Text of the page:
As a boy in Alameda, Ron Mutch, DC, grew up going to chiropractors because his whole family went. “My dad’s quality of life was saved by a chiropractor when I was about 2 years old,” Mutch says. “He was in a bad car accident and put on bed rest for six months, which we all now know is the worst thing you can do with a back injury. Then the doctor advised surgery. But the surgeon said, ‘If we screw up and your spine fuses, do you want to spend the rest of your life sitting up or lying down?’ ” A good friend recommended that he see a chiropractor instead, and Mutch’s father never had surgery. Instead he became a regular patient of a local chiropractor. And Ron Mutch and his sister got chiropractic adjustments every six months. Chiropractors treat disorders of the neuromusculoskeletal system and associated health effects, typically by manipulation, mostly of the spine, joints and soft tissue.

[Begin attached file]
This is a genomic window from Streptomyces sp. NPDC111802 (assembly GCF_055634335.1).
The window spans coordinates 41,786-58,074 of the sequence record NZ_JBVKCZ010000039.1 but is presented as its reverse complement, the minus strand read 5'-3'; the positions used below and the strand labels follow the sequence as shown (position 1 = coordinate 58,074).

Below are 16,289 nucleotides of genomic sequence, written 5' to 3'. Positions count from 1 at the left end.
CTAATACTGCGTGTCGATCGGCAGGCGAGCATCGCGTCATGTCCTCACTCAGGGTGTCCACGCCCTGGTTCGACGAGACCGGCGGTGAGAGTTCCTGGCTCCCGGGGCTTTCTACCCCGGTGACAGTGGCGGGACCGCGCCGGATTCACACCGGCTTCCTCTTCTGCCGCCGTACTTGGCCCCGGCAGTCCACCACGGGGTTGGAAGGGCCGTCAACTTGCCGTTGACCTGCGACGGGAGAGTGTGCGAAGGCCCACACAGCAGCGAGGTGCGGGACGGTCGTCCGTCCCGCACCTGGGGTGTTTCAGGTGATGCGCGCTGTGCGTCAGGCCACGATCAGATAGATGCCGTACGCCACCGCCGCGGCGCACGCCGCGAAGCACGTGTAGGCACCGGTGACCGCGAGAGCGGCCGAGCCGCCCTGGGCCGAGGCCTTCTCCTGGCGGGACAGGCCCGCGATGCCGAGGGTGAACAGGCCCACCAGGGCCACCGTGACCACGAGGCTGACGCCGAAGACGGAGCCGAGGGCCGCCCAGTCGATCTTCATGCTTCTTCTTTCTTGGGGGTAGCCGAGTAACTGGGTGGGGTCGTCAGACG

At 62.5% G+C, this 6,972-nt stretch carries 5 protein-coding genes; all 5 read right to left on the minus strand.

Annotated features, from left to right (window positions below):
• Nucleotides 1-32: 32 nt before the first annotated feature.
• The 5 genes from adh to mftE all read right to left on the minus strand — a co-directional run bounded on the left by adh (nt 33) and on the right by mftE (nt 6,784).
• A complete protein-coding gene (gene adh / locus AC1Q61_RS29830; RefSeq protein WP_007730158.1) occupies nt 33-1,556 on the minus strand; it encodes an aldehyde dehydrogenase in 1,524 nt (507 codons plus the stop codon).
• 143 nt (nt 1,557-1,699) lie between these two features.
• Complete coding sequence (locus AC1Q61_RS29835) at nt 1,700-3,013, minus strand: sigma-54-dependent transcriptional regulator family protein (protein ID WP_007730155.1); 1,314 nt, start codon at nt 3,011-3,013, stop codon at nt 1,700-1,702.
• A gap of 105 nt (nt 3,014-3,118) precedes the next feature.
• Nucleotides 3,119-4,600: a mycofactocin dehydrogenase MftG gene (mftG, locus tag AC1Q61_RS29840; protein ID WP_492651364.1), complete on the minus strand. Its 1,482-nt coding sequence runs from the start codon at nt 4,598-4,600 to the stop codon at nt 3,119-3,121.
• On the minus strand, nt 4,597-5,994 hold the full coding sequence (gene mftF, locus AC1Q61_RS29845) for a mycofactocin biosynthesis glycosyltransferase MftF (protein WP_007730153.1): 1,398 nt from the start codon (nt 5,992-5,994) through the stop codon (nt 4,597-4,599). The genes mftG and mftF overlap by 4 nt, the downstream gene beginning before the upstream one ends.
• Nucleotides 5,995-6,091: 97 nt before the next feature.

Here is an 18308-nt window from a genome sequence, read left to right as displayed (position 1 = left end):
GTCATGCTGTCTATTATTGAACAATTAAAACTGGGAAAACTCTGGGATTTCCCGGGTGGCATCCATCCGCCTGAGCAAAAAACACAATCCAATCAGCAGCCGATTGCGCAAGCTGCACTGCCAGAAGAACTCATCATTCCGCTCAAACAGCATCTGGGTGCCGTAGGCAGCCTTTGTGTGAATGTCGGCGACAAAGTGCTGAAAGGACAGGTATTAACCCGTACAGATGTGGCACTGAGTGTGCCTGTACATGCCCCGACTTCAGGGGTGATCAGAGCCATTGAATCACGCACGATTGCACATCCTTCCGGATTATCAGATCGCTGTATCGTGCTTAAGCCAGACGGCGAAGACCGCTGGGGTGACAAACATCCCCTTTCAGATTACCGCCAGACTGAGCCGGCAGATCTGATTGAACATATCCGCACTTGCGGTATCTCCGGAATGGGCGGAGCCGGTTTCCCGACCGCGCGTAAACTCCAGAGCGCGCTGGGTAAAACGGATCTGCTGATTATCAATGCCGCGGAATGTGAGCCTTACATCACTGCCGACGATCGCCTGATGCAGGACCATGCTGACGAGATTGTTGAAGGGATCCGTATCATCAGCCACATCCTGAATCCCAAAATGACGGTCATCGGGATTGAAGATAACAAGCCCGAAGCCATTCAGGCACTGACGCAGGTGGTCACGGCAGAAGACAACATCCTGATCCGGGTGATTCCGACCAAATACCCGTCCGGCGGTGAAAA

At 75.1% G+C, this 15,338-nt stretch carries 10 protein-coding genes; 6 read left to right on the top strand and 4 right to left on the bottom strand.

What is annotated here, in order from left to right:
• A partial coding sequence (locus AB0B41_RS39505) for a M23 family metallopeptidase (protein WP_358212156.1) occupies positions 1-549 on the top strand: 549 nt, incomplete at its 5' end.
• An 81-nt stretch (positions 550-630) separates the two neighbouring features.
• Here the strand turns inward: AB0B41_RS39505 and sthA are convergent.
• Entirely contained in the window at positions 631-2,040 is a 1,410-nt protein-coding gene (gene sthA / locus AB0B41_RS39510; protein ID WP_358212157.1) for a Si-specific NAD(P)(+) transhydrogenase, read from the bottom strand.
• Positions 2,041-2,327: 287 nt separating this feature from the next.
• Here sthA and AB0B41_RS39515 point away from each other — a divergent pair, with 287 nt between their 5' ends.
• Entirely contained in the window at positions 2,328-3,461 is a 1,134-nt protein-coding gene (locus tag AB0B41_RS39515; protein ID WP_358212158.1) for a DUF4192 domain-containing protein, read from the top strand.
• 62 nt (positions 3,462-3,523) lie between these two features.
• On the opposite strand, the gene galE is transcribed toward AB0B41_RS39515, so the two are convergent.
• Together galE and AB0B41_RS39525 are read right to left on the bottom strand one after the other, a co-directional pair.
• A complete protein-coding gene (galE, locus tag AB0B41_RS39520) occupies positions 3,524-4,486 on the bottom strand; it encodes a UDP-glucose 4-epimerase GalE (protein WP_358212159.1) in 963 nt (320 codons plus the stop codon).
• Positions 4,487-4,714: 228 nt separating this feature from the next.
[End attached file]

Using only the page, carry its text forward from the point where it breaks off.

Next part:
After studying psychology in college, Mutch was trying to decide what he wanted to do with his life. He wanted a job that he would enjoy and when he thought about who he knew who really enjoyed their work, it was his childhood chiropractor. “He was a man who lived his life with intention, doing something that was healing and of service to others, that brought about transformation,” Mutch explains. “That appealed to me.”
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